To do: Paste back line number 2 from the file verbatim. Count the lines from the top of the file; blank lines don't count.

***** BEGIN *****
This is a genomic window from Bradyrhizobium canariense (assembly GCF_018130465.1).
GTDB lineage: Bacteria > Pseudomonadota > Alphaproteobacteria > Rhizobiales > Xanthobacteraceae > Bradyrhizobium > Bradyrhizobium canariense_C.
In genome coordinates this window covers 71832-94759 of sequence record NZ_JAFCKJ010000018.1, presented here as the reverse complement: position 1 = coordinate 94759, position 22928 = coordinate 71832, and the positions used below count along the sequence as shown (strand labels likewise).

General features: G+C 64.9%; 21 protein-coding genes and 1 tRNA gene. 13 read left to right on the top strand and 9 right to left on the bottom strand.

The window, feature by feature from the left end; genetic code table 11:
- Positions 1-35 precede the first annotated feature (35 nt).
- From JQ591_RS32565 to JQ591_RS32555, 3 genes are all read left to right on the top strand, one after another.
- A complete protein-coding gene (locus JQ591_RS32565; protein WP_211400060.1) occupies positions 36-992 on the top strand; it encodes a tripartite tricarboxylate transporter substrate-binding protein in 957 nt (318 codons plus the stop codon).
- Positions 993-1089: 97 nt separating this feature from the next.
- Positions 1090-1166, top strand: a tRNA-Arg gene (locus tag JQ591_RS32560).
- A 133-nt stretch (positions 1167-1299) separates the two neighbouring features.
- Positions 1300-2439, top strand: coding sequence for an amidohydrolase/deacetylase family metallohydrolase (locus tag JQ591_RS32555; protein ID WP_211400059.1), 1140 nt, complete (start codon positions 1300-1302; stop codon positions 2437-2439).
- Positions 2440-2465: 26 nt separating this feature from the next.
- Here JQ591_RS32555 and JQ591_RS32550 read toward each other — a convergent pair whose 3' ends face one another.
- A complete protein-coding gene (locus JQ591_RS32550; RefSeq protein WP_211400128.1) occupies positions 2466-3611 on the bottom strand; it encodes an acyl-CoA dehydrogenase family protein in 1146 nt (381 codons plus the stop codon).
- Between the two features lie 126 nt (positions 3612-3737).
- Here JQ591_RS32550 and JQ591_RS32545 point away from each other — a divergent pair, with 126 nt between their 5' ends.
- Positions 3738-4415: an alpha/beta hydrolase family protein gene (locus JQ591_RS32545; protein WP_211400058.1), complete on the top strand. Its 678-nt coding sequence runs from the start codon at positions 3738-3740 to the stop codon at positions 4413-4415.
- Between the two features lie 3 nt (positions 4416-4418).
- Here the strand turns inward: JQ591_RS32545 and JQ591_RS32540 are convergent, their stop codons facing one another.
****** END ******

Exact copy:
GTDB lineage: Bacteria > Pseudomonadota > Alphaproteobacteria > Rhizobiales > Xanthobacteraceae > Bradyrhizobium > Bradyrhizobium canariense_C.